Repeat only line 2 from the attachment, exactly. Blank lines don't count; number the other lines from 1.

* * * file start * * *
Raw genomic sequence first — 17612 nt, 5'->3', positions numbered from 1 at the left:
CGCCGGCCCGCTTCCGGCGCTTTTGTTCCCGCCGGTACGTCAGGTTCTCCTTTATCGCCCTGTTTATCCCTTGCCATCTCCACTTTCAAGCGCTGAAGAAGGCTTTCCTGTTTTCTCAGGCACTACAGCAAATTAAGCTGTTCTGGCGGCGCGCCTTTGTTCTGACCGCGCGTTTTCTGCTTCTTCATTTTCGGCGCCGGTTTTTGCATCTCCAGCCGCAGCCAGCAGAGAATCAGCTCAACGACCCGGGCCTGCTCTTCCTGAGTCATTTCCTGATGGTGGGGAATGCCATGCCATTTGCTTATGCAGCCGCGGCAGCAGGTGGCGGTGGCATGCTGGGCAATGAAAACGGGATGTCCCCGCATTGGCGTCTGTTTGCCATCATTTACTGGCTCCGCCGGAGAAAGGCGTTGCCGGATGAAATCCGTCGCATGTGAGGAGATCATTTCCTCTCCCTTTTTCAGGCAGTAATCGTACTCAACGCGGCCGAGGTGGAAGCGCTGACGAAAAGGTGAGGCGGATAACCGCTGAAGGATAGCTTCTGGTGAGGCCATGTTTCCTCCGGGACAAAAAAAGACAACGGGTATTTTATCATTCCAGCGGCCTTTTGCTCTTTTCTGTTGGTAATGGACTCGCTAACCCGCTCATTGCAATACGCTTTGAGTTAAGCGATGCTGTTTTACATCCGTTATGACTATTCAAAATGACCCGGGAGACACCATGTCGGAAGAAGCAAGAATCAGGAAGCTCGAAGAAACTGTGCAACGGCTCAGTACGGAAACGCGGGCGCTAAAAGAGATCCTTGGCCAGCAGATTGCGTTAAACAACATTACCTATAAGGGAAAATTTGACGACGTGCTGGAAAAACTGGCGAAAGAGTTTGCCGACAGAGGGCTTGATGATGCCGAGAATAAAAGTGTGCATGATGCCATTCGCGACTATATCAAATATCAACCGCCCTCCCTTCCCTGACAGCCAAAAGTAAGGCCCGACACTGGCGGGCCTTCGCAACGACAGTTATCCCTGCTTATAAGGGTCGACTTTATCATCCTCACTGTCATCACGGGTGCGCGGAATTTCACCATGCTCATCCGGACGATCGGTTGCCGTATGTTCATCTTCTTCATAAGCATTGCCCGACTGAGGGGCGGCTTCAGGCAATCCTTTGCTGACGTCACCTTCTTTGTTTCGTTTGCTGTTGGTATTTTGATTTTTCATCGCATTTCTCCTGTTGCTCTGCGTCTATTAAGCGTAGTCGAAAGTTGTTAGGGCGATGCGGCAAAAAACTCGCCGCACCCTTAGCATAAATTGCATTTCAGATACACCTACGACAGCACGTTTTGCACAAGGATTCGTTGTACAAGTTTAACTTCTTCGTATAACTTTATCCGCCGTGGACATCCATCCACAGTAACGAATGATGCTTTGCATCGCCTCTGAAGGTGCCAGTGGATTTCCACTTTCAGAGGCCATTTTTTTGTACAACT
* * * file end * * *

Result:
CGCCGGCCCGCTTCCGGCGCTTTTGTTCCCGCCGGTACGTCAGGTTCTCCTTTATCGCCCTGTTTATCCCTTGCCATCTCCACTTTCAAGCGCTGAAGAAGGCTTTCCTGTTTTCTCAGGCACTACAGCAAATTAAGCTGTTCTGGCGGCGCGCCTTTGTTCTGACCGCGCGTTTTCTGCTTCTTCATTTTCGGCGCCGGTTTTTGCATCTCCAGCCGCAGCCAGCAGAGAATCAGCTCAACGACCCGGGCCTGCTCTTCCTGAGTCATTTCCTGATGGTGGGGAATGCCATGCCATTTGCTTATGCAGCCGCGGCAGCAGGTGGCGGTGGCATGCTGGGCAATGAAAACGGGATGTCCCCGCATTGGCGTCTGTTTGCCATCATTTACTGGCTCCGCCGGAGAAAGGCGTTGCCGGATGAAATCCGTCGCATGTGAGGAGATCATTTCCTCTCCCTTTTTCAGGCAGTAATCGTACTCAACGCGGCCGAGGTGGAAGCGCTGACGAAAAGGTGAGGCGGATAACCGCTGAAGGATAGCTTCTGGTGAGGCCATGTTTCCTCCGGGACAAAAAAAGACAACGGGTATTTTATCATTCCAGCGGCCTTTTGCTCTTTTCTGTTGGTAATGGACTCGCTAACCCGCTCATTGCAATACGCTTTGAGTTAAGCGATGCTGTTTTACATCCGTTATGACTATTCAAAATGACCCGGGAGACACCATGTCGGAAGAAGCAAGAATCAGGAAGCTCGAAGAAACTGTGCAACGGCTCAGTACGGAAACGCGGGCGCTAAAAGAGATCCTTGGCCAGCAGATTGCGTTAAACAACATTACCTATAAGGGAAAATTTGACGACGTGCTGGAAAAACTGGCGAAAGAGTTTGCCGACAGAGGGCTTGATGATGCCGAGAATAAAAGTGTGCATGATGCCATTCGCGACTATATCAAATATCAACCGCCCTCCCTTCCCTGACAGCCAAAAGTAAGGCCCGACACTGGCGGGCCTTCGCAACGACAGTTATCCCTGCTTATAAGGGTCGACTTTATCATCCTCACTGTCATCACGGGTGCGCGGAATTTCACCATGCTCATCCGGACGATCGGTTGCCGTATGTTCATCTTCTTCATAAGCATTGCCCGACTGAGGGGCGGCTTCAGGCAATCCTTTGCTGACGTCACCTTCTTTGTTTCGTTTGCTGTTGGTATTTTGATTTTTCATCGCATTTCTCCTGTTGCTCTGCGTCTATTAAGCGTAGTCGAAAGTTGTTAGGGCGATGCGGCAAAAAACTCGCCGCACCCTTAGCATAAATTGCATTTCAGATACACCTACGACAGCACGTTTTGCACAAGGATTCGTTGTACAAGTTTAACTTCTTCGTATAACTTTATCCGCCGTGGACATCCATCCACAGTAACGAATGATGCTTTGCATCGCCTCTGAAGGTGCCAGTGGATTTCCACTTTCAGAGGCCATTTTTTTGTACAACT